CVU makes technology an academic priority10/02/08

Oct. 2, 2008

By Tim Simard

Observer staff

Champlain Valley Union High School teacher Charlie MacFadyen believes technology is the future of learning, and the more students use it now, the better off they’ll be in the future.

 


    Observer photo by Tim Simard
CVU teacher Charlie MacFadyen became the school’s new technology integrationist this year.

A former math teacher, MacFadyen is now CVU’s technology integrationist, a newly created position aimed at making technology more available to teachers and students.

Along with a new computer programming class being taught by core math teacher Peter Booth, the high school is taking a big step forward, MacFadyen said.

“We’re putting technology on the same level of academics,” MacFadyen said.

Students are enjoying CVU’s focus on computers and technology as well. Williston senior Timothy Reichert said computer programs make education at the high school run more smoothly. And the addition of the computer programming class is helpful, he said.

“I feel that it will help me a lot as I progress through my education, and I think CVU should be commended for making it a high school offering,” Reichert said.

Williston senior Anne Bertolet agrees, and hopes the school can continue to be at the forefront of technology.

“Every year, there is always something new at CVU related to technology,” Bertolet said.

Tech integration

As the school’s technology integrationist, MacFadyen works closely with the school’s technology department, which includes staff members from the library, the audio-visual department and the information technology department.

In one part of MacFadyen’s job as technology integrationist, he instructs teachers how to best use technology in their classrooms. For instance, MacFadyen said he recently helped an English teacher set up an online discussion forum for students to communicate about the current British Literature unit.

MacFadyen has been using an online course management program called Moodle, which is geared towards academics. The program allows teachers to post course assignments and readings, tests and quiz dates, and allows students to comment on each other’s work.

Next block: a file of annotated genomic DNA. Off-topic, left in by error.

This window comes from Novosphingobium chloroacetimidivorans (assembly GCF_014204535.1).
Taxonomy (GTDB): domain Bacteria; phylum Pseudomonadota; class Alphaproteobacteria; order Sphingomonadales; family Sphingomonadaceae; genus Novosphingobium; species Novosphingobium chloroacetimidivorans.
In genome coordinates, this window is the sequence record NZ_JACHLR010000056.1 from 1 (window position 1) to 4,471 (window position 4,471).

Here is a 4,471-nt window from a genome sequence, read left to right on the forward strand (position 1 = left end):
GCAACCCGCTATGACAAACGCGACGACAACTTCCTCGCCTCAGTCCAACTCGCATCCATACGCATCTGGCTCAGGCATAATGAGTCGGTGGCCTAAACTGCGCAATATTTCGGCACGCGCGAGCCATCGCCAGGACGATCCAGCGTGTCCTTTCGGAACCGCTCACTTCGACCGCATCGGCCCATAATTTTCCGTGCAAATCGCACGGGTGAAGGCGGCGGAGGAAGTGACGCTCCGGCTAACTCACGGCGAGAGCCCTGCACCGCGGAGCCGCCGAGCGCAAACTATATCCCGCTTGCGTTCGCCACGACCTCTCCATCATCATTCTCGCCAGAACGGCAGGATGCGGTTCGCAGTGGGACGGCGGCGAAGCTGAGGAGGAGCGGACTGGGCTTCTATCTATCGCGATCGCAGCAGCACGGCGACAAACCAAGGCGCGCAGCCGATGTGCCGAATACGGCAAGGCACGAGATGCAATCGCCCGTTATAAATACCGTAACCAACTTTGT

Moodle can also be used for students on group projects, and allows them to work on online documents and make changes others can see almost instantly from different computers.

For a science class, MacFadyen used Moodle so students could post lab reports online and give recommendations to  peers.

“We’re allowing teachers to create Web-based activities and enhance student interaction,” MacFadyen said. “The way technology really transforms learning is through that collaborative piece.”

CVU Principal Sean McMannon said part of MacFadyen’s job has been to keep technology at CVU under one umbrella, with teachers using the same programs for consistency and avoiding a “network mess,” he said.

“We need to offer technological support to everyone and have everyone on the same page,” McMannon said.

Also in the works for MacFadyen is a pilot program involving ninth grade students. He’s hoping to help students create electronic portfolios they can use throughout their time at CVU. The idea is for students to collect their best work in all major subjects and keep it in one place.

“The hope is that this will be a good way to show off their work for college admissions or for prospective employers,” MacFadyen said. “Students really create so much of their work digitally already.”

Computer programming

The new computer programming class is a two-semester study of how to write computer codes. Booth said 21 students — all seniors — are enrolled.

“A lot of students have said to me, ‘I’ve been waiting for this class to come along for years,’” Booth said.

The class will learn the basics of Java script language — a widely known code program that can be used on several operating systems and online. But first, students will become familiar with an application called Alice, an introductory code-writing program that includes computer animation creation.

Booth hopes his students take their skills to the college level.

“This is an introductory-level course,” Booth said. “It’ll give them a taste of what it’s all about.”

Reichert said he’s taking the course as an extension of his math classes. Computer programming is mathematical and he hopes the class will further challenge his math skills.

“I do think that this class will help me in the future because technology is constantly developing, especially at this time, so it is important to have a background in programming and coding for the future,” Reichert said.